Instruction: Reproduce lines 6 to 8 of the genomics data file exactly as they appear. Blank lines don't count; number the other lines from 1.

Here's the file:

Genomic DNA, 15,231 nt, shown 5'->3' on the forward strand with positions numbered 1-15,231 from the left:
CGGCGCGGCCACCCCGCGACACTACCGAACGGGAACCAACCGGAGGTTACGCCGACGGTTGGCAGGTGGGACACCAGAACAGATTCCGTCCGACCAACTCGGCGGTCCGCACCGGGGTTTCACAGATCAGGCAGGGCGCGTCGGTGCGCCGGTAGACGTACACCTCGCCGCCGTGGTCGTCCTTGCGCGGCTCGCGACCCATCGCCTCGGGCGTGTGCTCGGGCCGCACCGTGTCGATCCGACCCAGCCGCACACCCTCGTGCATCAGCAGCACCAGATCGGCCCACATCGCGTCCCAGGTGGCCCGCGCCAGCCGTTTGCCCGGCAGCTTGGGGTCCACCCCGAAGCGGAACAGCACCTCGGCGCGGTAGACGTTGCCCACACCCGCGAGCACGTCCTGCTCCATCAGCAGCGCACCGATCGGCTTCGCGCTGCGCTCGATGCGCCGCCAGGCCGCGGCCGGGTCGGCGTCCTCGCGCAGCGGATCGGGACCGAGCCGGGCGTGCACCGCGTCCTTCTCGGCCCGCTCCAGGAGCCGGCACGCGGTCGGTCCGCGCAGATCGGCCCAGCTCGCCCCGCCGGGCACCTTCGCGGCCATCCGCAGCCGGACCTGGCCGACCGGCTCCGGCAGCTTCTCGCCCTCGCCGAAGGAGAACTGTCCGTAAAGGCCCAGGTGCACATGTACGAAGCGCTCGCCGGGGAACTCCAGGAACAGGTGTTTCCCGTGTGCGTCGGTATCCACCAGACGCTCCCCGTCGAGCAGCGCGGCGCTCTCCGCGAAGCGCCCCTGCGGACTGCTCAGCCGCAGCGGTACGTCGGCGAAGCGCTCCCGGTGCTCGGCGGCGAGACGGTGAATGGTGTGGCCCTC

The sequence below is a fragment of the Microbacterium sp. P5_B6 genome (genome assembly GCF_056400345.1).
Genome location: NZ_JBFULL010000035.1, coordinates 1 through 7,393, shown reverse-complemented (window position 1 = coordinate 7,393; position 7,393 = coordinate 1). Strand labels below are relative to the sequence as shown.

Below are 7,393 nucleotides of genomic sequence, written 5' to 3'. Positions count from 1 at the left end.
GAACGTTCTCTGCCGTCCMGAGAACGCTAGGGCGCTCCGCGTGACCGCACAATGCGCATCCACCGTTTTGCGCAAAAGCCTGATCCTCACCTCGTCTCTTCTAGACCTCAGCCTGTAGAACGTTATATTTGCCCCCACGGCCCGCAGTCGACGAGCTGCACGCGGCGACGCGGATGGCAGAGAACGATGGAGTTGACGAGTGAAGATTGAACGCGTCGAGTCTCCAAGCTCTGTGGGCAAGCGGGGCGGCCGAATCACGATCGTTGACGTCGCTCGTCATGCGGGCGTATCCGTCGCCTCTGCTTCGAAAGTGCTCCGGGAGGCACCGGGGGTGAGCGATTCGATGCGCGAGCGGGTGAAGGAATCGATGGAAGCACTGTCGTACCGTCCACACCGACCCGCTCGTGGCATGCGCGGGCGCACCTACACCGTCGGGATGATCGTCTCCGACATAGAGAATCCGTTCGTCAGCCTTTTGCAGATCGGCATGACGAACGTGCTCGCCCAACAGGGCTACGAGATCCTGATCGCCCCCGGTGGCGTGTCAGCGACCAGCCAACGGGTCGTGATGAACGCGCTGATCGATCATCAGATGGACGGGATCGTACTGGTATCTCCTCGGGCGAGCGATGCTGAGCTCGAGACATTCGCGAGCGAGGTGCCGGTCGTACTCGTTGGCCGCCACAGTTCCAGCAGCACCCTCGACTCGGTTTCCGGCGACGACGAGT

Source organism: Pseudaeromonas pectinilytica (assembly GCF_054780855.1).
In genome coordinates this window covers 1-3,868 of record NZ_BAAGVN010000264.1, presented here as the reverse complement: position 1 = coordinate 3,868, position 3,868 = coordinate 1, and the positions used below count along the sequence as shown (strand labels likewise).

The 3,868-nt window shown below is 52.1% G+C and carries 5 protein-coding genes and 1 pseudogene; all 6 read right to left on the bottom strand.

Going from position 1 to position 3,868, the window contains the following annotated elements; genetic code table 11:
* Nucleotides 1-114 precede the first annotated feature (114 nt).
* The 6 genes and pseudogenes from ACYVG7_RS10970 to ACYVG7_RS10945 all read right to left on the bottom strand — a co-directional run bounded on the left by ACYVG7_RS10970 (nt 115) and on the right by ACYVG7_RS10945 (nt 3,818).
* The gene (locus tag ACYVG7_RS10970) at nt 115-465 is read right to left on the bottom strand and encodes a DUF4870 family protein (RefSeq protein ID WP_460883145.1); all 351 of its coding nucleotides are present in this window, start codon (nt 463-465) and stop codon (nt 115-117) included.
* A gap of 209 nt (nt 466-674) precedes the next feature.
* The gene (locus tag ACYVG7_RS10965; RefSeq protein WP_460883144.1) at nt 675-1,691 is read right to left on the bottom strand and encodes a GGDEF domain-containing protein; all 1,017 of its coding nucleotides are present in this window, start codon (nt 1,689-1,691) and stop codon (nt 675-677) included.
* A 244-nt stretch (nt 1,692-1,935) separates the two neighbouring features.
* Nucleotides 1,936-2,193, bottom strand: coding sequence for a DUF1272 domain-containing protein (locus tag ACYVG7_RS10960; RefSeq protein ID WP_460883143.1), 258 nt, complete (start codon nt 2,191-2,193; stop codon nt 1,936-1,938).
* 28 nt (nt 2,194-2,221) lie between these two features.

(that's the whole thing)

GAACGTTCTCTGCCGTCCMGAGAACGCTAGGGCGCTCCGCGTGACCGCACAATGCGCATCCACCGTTTTGCGCAAAAGCCTGATCCTCACCTCGTCTCTTCTAGACCTCAGCCTGTAGAACGTTATATTTGCCCCCACGGCCCGCAGTCGACGAGCTGCACGCGGCGACGCGGATGGCAGAGAACGATGGAGTTGACGAGTGAAGATTGAACGCGTCGAGTCTCCAAGCTCTGTGGGCAAGCGGGGCGGCCGAATCACGATCGTTGACGTCGCTCGTCATGCGGGCGTATCCGTCGCCTCTGCTTCGAAAGTGCTCCGGGAGGCACCGGGGGTGAGCGATTCGATGCGCGAGCGGGTGAAGGAATCGATGGAAGCACTGTCGTACCGTCCACACCGACCCGCTCGTGGCATGCGCGGGCGCACCTACACCGTCGGGATGATCGTCTCCGACATAGAGAATCCGTTCGTCAGCCTTTTGCAGATCGGCATGACGAACGTGCTCGCCCAACAGGGCTACGAGATCCTGATCGCCCCCGGTGGCGTGTCAGCGACCAGCCAACGGGTCGTGATGAACGCGCTGATCGATCATCAGATGGACGGGATCGTACTGGTATCTCCTCGGGCGAGCGATGCTGAGCTCGAGACATTCGCGAGCGAGGTGCCGGTCGTACTCGTTGGCCGCCACAGTTCCAGCAGCACCCTCGACTCGGTTTCCGGCGACGACGAGT

Source organism: Pseudaeromonas pectinilytica (assembly GCF_054780855.1).
In genome coordinates this window covers 1-3,868 of record NZ_BAAGVN010000264.1, presented here as the reverse complement: position 1 = coordinate 3,868, position 3,868 = coordinate 1, and the positions used below count along the sequence as shown (strand labels likewise).